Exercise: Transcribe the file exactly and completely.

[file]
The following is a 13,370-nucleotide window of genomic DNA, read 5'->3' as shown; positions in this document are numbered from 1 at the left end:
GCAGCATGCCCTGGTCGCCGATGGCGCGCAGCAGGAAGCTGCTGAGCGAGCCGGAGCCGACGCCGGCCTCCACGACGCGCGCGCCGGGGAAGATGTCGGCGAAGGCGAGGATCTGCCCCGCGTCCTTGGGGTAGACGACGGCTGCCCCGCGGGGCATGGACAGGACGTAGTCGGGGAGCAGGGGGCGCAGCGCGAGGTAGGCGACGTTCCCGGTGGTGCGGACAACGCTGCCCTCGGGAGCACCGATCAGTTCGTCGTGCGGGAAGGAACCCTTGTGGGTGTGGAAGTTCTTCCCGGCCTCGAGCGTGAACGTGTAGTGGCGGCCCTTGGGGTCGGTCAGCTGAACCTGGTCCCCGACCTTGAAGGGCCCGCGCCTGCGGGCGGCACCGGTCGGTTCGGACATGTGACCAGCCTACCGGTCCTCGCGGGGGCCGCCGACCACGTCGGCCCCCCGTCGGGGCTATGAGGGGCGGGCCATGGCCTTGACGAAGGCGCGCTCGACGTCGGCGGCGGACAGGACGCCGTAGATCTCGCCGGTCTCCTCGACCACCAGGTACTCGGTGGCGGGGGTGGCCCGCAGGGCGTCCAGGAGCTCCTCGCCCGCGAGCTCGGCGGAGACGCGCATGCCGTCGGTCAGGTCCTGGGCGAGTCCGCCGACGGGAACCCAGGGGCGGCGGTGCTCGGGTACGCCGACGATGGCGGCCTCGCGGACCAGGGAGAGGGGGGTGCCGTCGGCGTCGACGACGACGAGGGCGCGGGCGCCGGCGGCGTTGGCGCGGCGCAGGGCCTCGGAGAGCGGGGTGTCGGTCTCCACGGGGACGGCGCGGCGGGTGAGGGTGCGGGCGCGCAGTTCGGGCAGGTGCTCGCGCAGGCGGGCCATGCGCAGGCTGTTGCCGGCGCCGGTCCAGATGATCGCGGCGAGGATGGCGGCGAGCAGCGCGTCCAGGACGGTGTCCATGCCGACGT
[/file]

The following is a 13,370-nucleotide window of genomic DNA, read 5'->3' as shown; positions in this document are numbered from 1 at the left end:
GCAGCATGCCCTGGTCGCCGATGGCGCGCAGCAGGAAGCTGCTGAGCGAGCCGGAGCCGACGCCGGCCTCCACGACGCGCGCGCCGGGGAAGATGTCGGCGAAGGCGAGGATCTGCCCCGCGTCCTTGGGGTAGACGACGGCTGCCCCGCGGGGCATGGACAGGACGTAGTCGGGGAGCAGGGGGCGCAGCGCGAGGTAGGCGACGTTCCCGGTGGTGCGGACAACGCTGCCCTCGGGAGCACCGATCAGTTCGTCGTGCGGGAAGGAACCCTTGTGGGTGTGGAAGTTCTTCCCGGCCTCGAGCGTGAACGTGTAGTGGCGGCCCTTGGGGTCGGTCAGCTGAACCTGGTCCCCGACCTTGAAGGGCCCGCGCCTGCGGGCGGCACCGGTCGGTTCGGACATGTGACCAGCCTACCGGTCCTCGCGGGGGCCGCCGACCACGTCGGCCCCCCGTCGGGGCTATGAGGGGCGGGCCATGGCCTTGACGAAGGCGCGCTCGACGTCGGCGGCGGACAGGACGCCGTAGATCTCGCCGGTCTCCTCGACCACCAGGTACTCGGTGGCGGGGGTGGCCCGCAGGGCGTCCAGGAGCTCCTCGCCCGCGAGCTCGGCGGAGACGCGCATGCCGTCGGTCAGGTCCTGGGCGAGTCCGCCGACGGGAACCCAGGGGCGGCGGTGCTCGGGTACGCCGACGATGGCGGCCTCGCGGACCAGGGAGAGGGGGGTGCCGTCGGCGTCGACGACGACGAGGGCGCGGGCGCCGGCGGCGTTGGCGCGGCGCAGGGCCTCGGAGAGCGGGGTGTCGGTCTCCACGGGGACGGCGCGGCGGGTGAGGGTGCGGGCGCGCAGTTCGGGCAGGTGCTCGCGCAGGCGGGCCATGCGCAGGCTGTTGCCGGCGCCGGTCCAGATGATCGCGGCGAGGATGGCGGCGAGCAGCGCGTCCAGGACGGTGTCCATGCCGACGT